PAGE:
Hoodoo & Hokum Where You Least Expect To Find It

CW Stoneking is one of those musicians who make you want to play that dumb game where you get someone to listen to a song and then say, “OK – guess what they look like and when it was recorded”, which is a dumb game mostly because the fact you’re asking makes it clear that their immediate impression will be wrong and they’ll cleverly revise it and probably guess right.

But anyhoo – born of American parents  but raised in an Aboriginal community, CW Stoneking is an unexpected and unlikely gem. I finally got to see him this week at the slightly contrived, mostly enjoyable and allegedly Seasick Steve curated* Folk America show at the Barbican and he was a definite highlight.

His earlier stuff (such as Goin’ The Country, below) was wonderful early blues offered in a style you’d call authentic if its creator wasn’t a a young Aussie Orson Welles lookalike with tribal tattoos on his arms. But after a couple of albums, his music has developed into the sort of (painfully brief ) set he played tonight – much jazzier, a real New Orleans feel to the brass section and just generally bigger sounding. His new album Jungle Blues documents his days in New Orleans working in a “hoodoo shop” and then his eventual shipwreck en route from Trinidad to West Africa. If you choose to believe him, anyway. A brief chat after the show revealed he did travel 11,ooo miles to do 4 songs at this show then fly home (but, as he reasoned, he was going to be on the BBC).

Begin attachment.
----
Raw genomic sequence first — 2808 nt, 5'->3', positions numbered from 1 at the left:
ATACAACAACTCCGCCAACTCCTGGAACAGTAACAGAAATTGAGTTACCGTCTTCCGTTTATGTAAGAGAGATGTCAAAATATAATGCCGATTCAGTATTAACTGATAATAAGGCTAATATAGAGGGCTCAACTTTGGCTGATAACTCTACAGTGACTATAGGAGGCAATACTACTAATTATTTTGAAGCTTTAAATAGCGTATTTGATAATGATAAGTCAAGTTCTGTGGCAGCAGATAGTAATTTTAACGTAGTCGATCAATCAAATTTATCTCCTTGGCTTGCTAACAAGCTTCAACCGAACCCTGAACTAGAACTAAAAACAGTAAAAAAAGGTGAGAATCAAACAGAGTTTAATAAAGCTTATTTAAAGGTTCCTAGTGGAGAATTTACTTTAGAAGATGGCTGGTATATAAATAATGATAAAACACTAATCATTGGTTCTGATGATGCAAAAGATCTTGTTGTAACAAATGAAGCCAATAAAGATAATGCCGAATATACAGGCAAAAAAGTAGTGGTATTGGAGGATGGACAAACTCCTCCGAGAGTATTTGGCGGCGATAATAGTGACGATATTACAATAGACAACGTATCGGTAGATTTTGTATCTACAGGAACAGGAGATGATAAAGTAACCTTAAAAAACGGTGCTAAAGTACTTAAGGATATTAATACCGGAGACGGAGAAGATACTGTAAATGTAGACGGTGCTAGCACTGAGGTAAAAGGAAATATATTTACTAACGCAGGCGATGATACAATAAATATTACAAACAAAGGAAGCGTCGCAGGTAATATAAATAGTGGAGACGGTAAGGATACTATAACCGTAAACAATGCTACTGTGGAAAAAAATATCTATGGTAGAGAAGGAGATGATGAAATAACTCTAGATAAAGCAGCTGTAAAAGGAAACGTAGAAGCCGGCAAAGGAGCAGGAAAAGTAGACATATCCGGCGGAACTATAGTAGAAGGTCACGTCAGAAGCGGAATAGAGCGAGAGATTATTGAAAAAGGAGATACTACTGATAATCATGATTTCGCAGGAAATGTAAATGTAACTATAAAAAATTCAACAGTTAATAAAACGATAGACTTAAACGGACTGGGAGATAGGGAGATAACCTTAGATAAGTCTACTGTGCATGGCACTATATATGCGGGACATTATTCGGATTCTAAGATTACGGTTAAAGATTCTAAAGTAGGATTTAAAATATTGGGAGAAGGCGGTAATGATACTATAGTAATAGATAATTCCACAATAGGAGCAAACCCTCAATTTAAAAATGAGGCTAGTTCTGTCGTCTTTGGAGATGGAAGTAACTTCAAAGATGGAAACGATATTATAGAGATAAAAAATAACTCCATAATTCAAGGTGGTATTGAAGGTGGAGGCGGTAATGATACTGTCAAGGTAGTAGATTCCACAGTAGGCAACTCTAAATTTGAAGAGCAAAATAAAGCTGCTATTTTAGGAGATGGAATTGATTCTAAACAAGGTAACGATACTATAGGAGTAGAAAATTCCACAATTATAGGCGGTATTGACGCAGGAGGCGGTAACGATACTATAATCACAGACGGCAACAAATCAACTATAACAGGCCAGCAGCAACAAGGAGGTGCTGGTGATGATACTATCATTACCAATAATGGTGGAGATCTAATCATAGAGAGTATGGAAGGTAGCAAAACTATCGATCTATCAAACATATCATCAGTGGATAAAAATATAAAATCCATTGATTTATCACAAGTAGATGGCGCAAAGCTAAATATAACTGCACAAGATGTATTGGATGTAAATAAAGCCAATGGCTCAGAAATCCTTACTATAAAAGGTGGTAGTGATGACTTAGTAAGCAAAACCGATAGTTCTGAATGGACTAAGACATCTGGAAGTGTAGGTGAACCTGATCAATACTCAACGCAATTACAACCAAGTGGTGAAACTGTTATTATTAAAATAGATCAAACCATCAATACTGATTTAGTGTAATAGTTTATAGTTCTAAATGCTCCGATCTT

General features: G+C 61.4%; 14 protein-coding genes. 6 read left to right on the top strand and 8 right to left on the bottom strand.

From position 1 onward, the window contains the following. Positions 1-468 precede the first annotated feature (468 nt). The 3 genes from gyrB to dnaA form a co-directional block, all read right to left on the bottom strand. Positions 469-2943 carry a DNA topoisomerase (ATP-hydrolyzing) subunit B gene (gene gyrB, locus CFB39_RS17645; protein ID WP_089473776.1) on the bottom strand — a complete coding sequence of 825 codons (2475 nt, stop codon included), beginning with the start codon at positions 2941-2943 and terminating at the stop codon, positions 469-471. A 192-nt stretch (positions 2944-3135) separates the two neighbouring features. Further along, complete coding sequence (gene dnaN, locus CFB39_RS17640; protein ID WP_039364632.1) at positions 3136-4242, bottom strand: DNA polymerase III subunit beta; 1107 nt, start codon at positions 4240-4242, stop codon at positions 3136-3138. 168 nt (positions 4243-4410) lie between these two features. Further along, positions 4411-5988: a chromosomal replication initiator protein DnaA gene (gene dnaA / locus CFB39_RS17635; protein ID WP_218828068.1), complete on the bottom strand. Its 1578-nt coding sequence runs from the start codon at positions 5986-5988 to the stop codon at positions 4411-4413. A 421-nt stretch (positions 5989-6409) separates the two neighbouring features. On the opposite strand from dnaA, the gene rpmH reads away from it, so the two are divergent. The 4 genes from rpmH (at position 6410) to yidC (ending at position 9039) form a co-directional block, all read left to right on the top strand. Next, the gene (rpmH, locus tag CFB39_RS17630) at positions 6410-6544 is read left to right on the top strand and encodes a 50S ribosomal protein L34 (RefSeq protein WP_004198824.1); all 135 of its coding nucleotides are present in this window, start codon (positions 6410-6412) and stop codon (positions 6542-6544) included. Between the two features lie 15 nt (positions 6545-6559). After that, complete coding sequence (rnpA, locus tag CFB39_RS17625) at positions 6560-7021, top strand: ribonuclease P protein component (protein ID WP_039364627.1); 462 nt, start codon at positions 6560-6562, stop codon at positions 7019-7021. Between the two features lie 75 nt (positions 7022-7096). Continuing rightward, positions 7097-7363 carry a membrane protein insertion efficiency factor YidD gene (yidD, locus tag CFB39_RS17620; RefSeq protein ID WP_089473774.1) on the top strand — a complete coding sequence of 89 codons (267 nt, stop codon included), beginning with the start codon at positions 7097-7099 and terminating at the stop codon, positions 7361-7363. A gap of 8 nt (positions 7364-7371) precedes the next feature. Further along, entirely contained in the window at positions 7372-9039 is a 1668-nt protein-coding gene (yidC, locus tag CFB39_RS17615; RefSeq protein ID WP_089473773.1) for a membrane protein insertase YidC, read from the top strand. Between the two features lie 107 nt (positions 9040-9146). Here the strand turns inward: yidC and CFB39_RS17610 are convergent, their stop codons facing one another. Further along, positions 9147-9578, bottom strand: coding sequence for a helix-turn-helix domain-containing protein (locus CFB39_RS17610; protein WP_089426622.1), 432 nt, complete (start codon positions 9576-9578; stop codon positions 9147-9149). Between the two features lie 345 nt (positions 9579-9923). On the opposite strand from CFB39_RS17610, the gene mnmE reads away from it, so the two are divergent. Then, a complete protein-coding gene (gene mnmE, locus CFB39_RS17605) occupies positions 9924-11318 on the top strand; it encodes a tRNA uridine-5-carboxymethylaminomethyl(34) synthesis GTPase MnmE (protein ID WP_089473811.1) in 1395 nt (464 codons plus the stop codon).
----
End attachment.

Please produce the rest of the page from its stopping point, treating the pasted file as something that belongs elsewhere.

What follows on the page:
Anyway, he’s ace and while I’ve heard it argued that he’s veering close to pastiche with his faux-authenticity, I don’t buy it: authenticity in music is a largely bullshit notion anyway, and Stoneking’s deep love for and understanding of the music he plays counts for a lot more.

So, buy his stuff – he deserves your money and he’s great. In fact, buy it direct from the man himself.

CW Stoneking – Goin’ The Country

CW Stoneking – The Love Me Or Die

CW Stoneking performs Dodo Blues – Live At The Barbican

* Seasick Steve had clearly never heard of most of the acts on the bill and seemed quite happy to just sit back in his rocking chair and get paid to introduce acts off cue cards, and who can blame him.

~ by stagger lee on January 25, 2009.

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